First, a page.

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I was looking to prove using the $\epsilon,\delta$ limit definition that $\lim_{x\to a}(\sqrt[3]{x})=\sqrt[3]{a}$, $(a>0)$. I'm not sure what sort of algebraic manipulation I should use on the expression $|\sqrt[3]{x}-\sqrt[3]{a}|$ (so I'll be able to continue with proving the limit).

Just a little hint would be great, thanks in advance.

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Remember $a^n-b^n=(a-b)(a^{n-1}+a^{n-2}b+...+ab^{n-2}+b^{n-1})$ – Nameless Nov 9 '12 at 17:02
up vote 3 down vote accepted

You can use the identity $$ x - a = \left( \sqrt[3]{x} - \sqrt[3]{a} \right) \left( \sqrt[3]{x^{2}} + \sqrt[3]{x} \cdot \sqrt[3]{a} + \sqrt[3]{a^{2}} \right), $$ which is derived from the following identity: $$ a^{3} - b^{3} = (a - b)(a^{2} + ab + b^{2}). $$ Then $$ \forall x \in \mathbb{R} \setminus \{ a \}: \quad \sqrt[3]{x} - \sqrt[3]{a} = \frac{x - a}{\sqrt[3]{x^{2}} + \sqrt[3]{x} \cdot \sqrt[3]{a} + \sqrt[3]{a^{2}}}. $$ Now, fix $ \epsilon > 0 $. Choose $ x \in \mathbb{R} $ so that $$ |x - a| < \min \left( \frac{a}{2},\sqrt[3]{a^{2}} \cdot \epsilon \right). $$ As $ a > 0 $, having $ |x - a| < \dfrac{a}{2} $ ensures that $ x > 0 $, and so $$ \sqrt[3]{x^{2}} + \sqrt[3]{x} \cdot \sqrt[3]{a} + \sqrt[3]{a^{2}} > \sqrt[3]{a^{2}}. $$ Next, having $ |x - a| < \sqrt[3]{a^{2}} \cdot \epsilon $ yields $$ \left| \sqrt[3]{x} - \sqrt[3]{a} \right| < \epsilon. $$ You can therefore set $ \delta := \min \left( \dfrac{a}{2},\sqrt[3]{a^{2}} \cdot \epsilon \right) $.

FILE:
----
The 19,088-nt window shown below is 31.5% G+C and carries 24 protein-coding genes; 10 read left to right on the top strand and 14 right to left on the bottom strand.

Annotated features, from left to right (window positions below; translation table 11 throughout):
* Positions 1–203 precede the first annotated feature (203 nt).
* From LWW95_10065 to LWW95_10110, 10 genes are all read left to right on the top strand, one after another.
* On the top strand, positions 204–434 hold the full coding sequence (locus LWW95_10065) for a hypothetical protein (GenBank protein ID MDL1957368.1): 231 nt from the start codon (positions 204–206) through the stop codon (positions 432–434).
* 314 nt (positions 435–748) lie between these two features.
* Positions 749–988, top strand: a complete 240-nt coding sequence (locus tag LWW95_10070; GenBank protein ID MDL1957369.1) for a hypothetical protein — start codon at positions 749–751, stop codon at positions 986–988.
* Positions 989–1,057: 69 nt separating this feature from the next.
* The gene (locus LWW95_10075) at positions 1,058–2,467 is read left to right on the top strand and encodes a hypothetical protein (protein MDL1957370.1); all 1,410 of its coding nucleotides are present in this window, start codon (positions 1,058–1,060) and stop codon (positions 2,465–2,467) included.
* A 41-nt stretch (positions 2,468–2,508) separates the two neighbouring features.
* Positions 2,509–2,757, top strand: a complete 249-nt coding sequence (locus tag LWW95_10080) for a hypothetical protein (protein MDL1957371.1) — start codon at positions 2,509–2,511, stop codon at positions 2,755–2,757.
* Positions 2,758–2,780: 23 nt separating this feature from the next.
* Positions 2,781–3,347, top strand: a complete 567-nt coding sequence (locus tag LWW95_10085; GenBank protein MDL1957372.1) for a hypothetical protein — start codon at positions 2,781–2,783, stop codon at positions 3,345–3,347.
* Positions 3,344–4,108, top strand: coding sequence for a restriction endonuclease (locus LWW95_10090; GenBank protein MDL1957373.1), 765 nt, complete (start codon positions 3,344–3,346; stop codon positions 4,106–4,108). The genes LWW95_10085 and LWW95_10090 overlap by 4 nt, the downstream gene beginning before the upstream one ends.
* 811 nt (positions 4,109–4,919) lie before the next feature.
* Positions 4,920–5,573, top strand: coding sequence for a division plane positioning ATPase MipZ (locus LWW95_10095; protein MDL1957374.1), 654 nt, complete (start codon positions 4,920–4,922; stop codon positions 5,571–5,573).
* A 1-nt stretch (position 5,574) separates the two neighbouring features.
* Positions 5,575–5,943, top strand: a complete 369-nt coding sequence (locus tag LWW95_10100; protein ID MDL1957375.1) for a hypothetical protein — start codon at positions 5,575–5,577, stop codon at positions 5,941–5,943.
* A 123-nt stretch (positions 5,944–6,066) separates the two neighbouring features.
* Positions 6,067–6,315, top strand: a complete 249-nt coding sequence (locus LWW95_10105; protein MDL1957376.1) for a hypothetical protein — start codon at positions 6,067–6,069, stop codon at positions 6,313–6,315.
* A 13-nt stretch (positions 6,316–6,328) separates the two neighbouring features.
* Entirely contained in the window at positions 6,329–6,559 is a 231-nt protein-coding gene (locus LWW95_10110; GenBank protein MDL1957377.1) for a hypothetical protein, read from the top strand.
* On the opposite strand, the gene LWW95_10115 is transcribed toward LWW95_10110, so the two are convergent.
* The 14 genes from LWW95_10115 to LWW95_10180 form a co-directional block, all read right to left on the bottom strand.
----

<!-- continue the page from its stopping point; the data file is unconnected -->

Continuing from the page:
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Thank you! (Even though that's a bit more than a hint. This is the identity I tried to use but the resulting expression seemed more complex than what I started with.) – Py42 Nov 9 '12 at 17:20
There are still some details that have to be filled in, though. I'm sorry if I gave you too large a slice of pie. :) – Haskell Curry Nov 9 '12 at 17:21
@HaskellCurry why don't you just choose $\delta=\sqrt[3] {a^2} \epsilon$ – Mathematics Nov 9 '12 at 17:32
I would like to do that, but I want $ x > 0 $ so as to be able to exploit the inequality $ \sqrt[3]{x^{2}} + \sqrt[3]{x} \cdot \sqrt[3]{a} + \sqrt[3]{a^{2}} > \sqrt[3]{a^{2}} $. If I choose $ \delta = \sqrt[3]{a^{2}} \cdot \epsilon $, then this $ \delta $ may be too big to be able to force $ x $ close enough to $ a $ so that it stays positive. Also, $ \epsilon $ is arbitrary here, so it can be as large as you please. You can try to see if there is a simpler $ \delta $ that takes care of everything though. I believe it is possible. – Haskell Curry Nov 9 '12 at 17:50

HINT: Use the identity $x^3-y^3=(x-y)(x^2+xy+y^2)$:


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Multiply and divide $\sqrt[3]{x}-\sqrt[3]{a}$ by conjugate: $$\dfrac{\left(\sqrt[3]{x}-\sqrt[3]{a} \right) \left(\sqrt[3]{x^2} +\sqrt[3]{x}\cdot\sqrt[3]{a} +\sqrt[3]{a^2} \right) }{\sqrt[3]{x^2} +\sqrt[3]{x}\cdot\sqrt[3]{a} +\sqrt[3]{a^2}}=\dfrac{x-a}{\sqrt[3]{x^2} +\sqrt[3]{x}\cdot\sqrt[3]{a} +\sqrt[3]{a^2}}$$

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